At Gov Matt Bevin's request, boards of election in Kentucky's 120 counties will convene at 9 a.m. Thursday to recanvass votes cast in the gubernatorial election November 5. In still unofficial totals, Andy Beshear defeated the sitting governor by 5,086 votes -- 709,846 to 704,760. Bevin refused to concede and the day following the election he asked the secretary of state for a recanvass of votes cast in the state's 3,659 precincts.
Purpose of a recanvass is to verify accuracy of vote totals reported from voting machines. Paper ballots marked by voters will remain locked in voting machines and will not be involved in the recanvass. If there were an error in original totals reported, returns will be corrected. Each county board of election must file its recanvass report with the secretary of state immediately upon completion of the recanvass.
Pulaski County Board of Elections will check machine totals from the county's 56 voting places and absentee totals. The recanvass in Pulaski County probably will take about an hour. Linda Burnett, by virtue of her position as county clerk, is chair of the board of elections. Members are Sheriff Greg Speck, Rick Barker and Rodney Casada.
Bevin was the choice of most Pulaski County voters. He got 14,756 votes, 70 percent of votes cast in the gubernatorial election in Pulaski County. Beshear was selected by 5,891 voters, and John Hicks, a Libertarian candidate, picked up 419 votes.
Section 31 KAR 4:070 Recanvass Procedures states the county board of elections shall state the name of the county in which the recanvass is being conducted, the date of the report, the date of the election, the office for which the recanvass is being made, the name of each candidate for the office being recanvassed, and the machine votes, absentee votes, provisional votes and total votes for each candidate. The report shall be signed by each member of the county board of elections and will become the official return for the county.
Each candidate and both political parties are entitled to have a representative present at the recanvass. Members of the media are allowed by state law to observe the recanvass.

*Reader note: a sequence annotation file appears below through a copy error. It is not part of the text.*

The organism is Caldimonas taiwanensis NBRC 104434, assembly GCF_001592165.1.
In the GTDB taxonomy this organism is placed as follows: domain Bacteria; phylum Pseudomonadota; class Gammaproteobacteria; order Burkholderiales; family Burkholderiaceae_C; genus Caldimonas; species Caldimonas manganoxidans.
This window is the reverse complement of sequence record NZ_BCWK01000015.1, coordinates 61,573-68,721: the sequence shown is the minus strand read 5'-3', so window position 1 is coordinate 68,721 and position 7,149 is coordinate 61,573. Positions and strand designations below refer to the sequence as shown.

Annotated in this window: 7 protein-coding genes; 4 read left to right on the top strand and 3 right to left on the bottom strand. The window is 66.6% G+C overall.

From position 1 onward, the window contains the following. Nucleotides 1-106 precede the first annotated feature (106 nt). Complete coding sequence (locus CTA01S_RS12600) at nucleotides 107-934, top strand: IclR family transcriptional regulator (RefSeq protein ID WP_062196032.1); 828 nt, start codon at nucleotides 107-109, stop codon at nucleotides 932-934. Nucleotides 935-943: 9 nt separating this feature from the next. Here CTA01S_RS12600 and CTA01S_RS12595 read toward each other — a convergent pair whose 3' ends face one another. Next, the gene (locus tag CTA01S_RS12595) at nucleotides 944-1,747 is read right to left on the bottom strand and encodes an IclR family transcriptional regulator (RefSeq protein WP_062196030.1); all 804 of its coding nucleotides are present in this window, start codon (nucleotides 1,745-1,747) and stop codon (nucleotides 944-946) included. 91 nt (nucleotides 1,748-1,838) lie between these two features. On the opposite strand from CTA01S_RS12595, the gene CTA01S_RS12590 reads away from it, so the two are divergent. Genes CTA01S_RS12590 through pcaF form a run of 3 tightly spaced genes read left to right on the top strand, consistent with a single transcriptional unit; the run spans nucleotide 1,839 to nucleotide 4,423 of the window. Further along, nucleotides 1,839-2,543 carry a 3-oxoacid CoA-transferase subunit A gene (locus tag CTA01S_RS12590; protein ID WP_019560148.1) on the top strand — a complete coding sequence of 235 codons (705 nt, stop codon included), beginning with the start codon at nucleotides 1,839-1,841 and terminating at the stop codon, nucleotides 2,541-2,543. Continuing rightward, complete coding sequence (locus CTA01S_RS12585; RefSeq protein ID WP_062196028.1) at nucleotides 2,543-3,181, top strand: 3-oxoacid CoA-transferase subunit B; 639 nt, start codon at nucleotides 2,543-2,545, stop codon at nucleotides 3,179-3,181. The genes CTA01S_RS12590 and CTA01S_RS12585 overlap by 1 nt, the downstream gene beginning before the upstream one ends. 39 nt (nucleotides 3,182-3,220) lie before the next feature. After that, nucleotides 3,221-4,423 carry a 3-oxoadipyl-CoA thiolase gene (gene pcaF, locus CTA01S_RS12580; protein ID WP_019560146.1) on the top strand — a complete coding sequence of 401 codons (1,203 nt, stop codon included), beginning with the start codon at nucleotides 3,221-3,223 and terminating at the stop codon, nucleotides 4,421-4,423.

Initially there was a question about whether Bevin could request a recount, which would include a physical examination of the ballots.
The secretary of state's office did not respond to a Commonwealth Journal's request for Bevin's options, but Secretary of State Alison Lundergan Grimes told the Courier Journal in gubernatorial elections, state law does not allow candidates to ask for a recount. "Normally, if you're talking about any other statewide race beyond governor and lieutenant governor, you would involve a recount, which involves the court," Grimes said. "But here, the law specifically excludes governor and lieutenant governor ...," Grimes told the Louisville newspaper.
Republican Senate President Robert Stivers told reporters a joint session of the Kentucky General Assembly may eventually decide the winner, citing a provision in the state constitution that hasn't been used in 120 years. A candidate can file a formal election contest with the state legislature, but it must be filed within 30 days of the last action by the state board of elections. The state board is scheduled to certify the results of the race for governor on November 25 this year.
Under this contest, the candidate challenging the results must specify the grounds for the action, such as a violation of campaign finance rules or specific problems when it comes to how ballots were cast.
Such an election contest is covered under Section 90 of the state constitution. Section 90 states: "Contested elections for governor and lieutenant governor shall be determined by both Houses of the General Assembly, according to such regulations as may be established by law." The last contested governor's race was the 1899 election of Democrat William Goebel.